by Cynthia De Castro/Asianjournal.com
LOS ANGELES – It’s the kind of story that leaves one with a bad taste in the mouth, especially if one’s a Filipino.
Over a month ago, retired Hawaiian musician Frank Manuma, took his beloved 8-month old pet dog named Caddy with him to Moanalua Golf Club. He said he got permission to leave Caddy by the equipment barn, tied up near a maintenance shed, while he played a round of golf. When he returned, his dog was gone.
Witnesses told Moanalua Golf Club officials that they saw two FilAm maintenance workers, Saturnino Palting and Nelson Domingo, load the German shepherd-Labrador mix into a car and drive away at the end of their shift. The club manager later questioned Palting and Domingo who initially said that the dog ran away. The club fired the workers and called on the police to investigate.
Another man, who was also a golf course employee and who had the day off, told police that Palting and Domingo brought the dog to his house where they killed and butchered it.
When police questioned the two suspects, both men confessed to butchering and eating the dog. The men told a witness they took the dog for food, according to police. They were arrested in their homes on $20,000 warrants.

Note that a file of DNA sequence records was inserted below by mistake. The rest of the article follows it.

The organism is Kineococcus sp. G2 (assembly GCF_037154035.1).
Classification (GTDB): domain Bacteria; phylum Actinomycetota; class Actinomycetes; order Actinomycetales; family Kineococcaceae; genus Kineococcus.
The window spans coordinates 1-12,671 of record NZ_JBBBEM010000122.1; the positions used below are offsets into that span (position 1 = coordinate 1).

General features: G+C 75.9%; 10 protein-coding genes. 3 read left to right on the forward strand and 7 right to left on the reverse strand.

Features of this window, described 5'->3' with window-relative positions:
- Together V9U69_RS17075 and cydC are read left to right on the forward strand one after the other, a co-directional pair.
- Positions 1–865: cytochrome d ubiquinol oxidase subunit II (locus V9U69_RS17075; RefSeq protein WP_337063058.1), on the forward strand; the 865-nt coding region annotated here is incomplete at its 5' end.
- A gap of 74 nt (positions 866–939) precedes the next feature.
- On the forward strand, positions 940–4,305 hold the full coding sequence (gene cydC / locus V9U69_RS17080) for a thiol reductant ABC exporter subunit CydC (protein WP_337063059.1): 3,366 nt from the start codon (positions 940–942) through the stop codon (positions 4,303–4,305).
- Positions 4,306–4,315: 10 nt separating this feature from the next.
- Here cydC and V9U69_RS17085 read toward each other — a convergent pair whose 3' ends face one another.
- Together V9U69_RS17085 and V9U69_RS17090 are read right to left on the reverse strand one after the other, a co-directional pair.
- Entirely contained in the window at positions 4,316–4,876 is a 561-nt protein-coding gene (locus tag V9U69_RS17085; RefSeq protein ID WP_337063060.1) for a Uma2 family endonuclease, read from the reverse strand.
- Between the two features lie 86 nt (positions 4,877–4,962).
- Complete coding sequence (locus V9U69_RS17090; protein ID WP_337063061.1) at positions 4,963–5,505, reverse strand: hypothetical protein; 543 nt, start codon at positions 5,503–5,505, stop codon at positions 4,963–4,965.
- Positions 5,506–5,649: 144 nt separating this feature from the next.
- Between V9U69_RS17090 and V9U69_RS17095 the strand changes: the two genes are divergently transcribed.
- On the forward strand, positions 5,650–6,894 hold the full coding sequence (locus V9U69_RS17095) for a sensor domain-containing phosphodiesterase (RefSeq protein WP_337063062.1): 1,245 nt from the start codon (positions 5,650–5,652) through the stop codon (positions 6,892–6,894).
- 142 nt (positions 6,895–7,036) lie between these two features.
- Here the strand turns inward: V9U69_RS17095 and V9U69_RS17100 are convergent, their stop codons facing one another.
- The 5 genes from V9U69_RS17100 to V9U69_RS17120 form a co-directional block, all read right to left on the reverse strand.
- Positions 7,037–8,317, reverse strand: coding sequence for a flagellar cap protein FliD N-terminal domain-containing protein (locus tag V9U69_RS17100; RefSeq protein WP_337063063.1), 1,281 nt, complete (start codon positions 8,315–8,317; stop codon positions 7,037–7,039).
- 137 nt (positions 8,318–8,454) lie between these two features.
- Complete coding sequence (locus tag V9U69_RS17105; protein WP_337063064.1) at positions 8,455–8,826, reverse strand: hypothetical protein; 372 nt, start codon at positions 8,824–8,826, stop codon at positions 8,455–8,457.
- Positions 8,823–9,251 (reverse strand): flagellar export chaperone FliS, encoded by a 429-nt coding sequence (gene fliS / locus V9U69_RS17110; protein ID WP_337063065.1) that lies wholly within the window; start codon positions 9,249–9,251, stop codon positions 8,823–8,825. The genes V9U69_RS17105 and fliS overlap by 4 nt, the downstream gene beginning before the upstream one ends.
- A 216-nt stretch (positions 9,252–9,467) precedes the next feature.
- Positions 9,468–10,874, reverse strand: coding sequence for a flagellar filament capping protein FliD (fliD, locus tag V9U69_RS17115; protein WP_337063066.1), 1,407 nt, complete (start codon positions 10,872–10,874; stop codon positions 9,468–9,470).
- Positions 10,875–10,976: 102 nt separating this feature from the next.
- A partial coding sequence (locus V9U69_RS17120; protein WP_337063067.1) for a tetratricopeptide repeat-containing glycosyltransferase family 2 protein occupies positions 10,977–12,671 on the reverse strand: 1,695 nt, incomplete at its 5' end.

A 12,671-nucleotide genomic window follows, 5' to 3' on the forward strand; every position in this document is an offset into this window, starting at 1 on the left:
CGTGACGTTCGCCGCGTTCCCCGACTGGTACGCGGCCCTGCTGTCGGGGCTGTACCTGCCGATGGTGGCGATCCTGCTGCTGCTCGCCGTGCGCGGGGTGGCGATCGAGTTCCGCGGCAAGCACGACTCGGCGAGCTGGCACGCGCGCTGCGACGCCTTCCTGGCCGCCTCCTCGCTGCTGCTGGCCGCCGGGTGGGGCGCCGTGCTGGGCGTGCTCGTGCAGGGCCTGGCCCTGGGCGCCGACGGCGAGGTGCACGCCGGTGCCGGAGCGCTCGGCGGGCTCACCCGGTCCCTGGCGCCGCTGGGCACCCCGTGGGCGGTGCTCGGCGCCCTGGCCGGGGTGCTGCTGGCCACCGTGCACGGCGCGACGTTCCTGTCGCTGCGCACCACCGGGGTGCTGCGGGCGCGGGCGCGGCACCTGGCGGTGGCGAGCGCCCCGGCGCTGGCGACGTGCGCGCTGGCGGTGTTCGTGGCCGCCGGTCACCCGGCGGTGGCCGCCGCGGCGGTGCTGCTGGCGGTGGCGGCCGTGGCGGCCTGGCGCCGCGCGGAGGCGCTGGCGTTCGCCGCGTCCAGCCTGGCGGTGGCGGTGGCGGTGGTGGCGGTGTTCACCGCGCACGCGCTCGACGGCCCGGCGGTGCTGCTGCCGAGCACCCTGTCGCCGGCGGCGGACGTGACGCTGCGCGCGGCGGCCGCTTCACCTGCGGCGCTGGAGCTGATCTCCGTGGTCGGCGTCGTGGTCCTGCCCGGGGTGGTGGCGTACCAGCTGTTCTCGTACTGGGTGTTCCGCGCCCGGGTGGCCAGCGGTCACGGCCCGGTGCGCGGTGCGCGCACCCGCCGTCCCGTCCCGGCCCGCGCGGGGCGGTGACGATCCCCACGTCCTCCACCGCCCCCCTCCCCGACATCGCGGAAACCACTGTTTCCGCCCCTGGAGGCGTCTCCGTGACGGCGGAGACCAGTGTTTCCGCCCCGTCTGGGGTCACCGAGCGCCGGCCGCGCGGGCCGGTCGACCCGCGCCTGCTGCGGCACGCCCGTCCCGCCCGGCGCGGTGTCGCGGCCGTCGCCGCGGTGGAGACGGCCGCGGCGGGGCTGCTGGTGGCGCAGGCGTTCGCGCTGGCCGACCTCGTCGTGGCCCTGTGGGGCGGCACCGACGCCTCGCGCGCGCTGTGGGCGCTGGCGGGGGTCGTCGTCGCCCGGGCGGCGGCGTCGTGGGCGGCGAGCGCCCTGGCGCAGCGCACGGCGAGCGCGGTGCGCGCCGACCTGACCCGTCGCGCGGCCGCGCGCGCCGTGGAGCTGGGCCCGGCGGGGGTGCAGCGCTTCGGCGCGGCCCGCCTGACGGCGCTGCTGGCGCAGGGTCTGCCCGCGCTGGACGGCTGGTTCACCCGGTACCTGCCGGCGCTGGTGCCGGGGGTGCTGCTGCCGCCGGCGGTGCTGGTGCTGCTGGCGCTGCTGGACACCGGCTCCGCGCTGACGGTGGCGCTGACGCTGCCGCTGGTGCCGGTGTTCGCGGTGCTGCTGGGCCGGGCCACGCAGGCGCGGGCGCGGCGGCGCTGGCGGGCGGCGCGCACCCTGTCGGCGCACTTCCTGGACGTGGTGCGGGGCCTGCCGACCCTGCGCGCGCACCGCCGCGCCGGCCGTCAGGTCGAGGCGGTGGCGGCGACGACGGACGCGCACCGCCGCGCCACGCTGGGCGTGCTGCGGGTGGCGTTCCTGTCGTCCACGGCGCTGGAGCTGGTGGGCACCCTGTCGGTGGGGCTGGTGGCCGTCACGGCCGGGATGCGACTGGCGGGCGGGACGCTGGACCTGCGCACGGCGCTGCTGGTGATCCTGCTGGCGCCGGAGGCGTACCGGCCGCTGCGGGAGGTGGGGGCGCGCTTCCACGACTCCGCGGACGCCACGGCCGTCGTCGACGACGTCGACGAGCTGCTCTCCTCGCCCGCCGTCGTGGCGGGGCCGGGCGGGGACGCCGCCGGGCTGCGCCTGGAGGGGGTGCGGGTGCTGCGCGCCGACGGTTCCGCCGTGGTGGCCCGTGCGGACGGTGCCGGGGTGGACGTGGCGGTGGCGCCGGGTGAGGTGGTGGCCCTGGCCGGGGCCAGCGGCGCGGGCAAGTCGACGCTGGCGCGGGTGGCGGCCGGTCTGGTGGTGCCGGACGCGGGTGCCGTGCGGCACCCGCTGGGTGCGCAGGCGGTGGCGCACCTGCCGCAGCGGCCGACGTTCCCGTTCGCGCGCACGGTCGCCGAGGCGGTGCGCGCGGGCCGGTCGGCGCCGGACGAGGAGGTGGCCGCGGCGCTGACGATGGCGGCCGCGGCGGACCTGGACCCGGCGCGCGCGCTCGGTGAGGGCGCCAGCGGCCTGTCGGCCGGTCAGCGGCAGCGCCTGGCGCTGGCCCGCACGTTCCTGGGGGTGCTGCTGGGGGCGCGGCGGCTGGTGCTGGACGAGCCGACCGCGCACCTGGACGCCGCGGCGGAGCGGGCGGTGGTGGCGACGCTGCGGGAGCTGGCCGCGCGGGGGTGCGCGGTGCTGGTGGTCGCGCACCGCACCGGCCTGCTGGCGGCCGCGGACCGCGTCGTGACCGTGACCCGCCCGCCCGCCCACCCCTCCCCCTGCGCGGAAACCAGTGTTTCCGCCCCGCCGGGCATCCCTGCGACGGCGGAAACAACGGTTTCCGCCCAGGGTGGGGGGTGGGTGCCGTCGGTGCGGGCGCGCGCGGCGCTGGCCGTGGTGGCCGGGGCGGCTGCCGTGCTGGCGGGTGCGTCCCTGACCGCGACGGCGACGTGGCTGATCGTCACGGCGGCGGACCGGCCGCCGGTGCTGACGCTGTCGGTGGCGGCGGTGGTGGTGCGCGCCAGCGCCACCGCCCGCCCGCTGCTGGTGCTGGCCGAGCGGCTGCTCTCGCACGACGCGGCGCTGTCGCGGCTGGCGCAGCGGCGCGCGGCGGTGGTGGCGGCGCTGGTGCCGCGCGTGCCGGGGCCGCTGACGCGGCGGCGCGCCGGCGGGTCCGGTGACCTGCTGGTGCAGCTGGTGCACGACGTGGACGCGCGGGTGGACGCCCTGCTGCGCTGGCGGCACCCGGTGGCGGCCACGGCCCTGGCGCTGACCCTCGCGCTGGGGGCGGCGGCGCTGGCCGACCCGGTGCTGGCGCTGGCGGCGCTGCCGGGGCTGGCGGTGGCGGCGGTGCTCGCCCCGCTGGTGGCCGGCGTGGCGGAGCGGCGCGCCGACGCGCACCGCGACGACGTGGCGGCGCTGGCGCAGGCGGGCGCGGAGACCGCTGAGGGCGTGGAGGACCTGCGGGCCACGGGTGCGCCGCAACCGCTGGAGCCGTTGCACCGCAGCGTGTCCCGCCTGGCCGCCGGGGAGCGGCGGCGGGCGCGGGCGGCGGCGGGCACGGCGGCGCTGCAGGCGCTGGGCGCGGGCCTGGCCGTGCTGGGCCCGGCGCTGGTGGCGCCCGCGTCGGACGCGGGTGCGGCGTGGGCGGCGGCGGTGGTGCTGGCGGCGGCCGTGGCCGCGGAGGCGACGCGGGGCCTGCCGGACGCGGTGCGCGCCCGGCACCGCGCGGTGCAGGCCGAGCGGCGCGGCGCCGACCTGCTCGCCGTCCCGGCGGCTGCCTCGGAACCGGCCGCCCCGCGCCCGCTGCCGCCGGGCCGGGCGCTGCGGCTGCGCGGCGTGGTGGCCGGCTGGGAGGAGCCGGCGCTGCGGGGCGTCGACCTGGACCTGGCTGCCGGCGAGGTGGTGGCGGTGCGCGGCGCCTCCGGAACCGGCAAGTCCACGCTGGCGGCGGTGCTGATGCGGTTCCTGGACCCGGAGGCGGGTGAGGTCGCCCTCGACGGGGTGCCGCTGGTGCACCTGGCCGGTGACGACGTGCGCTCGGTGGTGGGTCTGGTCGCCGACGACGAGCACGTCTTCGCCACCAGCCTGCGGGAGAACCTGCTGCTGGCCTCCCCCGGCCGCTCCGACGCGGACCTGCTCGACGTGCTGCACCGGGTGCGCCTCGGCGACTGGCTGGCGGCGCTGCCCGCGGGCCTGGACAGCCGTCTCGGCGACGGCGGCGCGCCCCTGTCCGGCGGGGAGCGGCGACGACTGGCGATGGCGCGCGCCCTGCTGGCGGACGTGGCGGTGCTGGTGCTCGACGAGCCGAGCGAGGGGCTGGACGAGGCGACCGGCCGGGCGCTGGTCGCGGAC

“I heard a quote saying ‘we killed the dog because I have to feed my family,” Manuma said in a report. “And with that, I kind of lost it.”
The dog’s owners were understandably grieving. They never had children nor had they owned a pet dog together before they took on Caddy.
Last week, an Oahu grand jury indicted Palting and Domingo on charges of second-degree theft and first-degree cruelty to animals. Palting and Domingo will be the first persons to be prosecuted under a new law passed last June 1 which makes cruelty to animals a Class-C felony in Hawaii. Both crimes are class C felonies punishable by up to five years in prison and a $10,000 fine.
The pet’s owner was relieved upon hearing that the two had been indicted.
“That’s great news,” said Manuma. “We’re delighted that it’s moving forward.”
The story has attracted international attention and drew reactions of horror and disgust, as well as expressions of sympathy. Reactions from Filipinos on the internet ranged from anger to disgust and shame.
“It is particularly upsetting for me to learn that they were originally from the Philippines. Individuals like these dog-eaters smear our reputation to no end.” said one blogger. Another said that this practice “butchers our image as a race and as a nation.”
Still another blogger commented on what she feels truly motivated Palting and Domingo for what they did.
“Reading other reports on the web can lead anyone to think that Caddy was slaughtered for food. They give the wrong impression. In truth, as I know the practice to be, dogs are slaughtered to become finger food for a drinking session among the menfolk. Almost always, slaughtered dogs do not address a need for food, but a need to be macho among drinking buddies,’ she said.
Offers of new dogs for Manuma and his wife came from people as far away as Colorado. Manuma said he and his wife didn’t want to accept a new dog because they felt it was too early after the loss of their first. But a few weeks ago, he said, they relented and accepted a 3-month-old German shepherd-Golden retriever mix.
“We wanted to do it for the people out there,” Manuma said. They named the dog Caddy 2.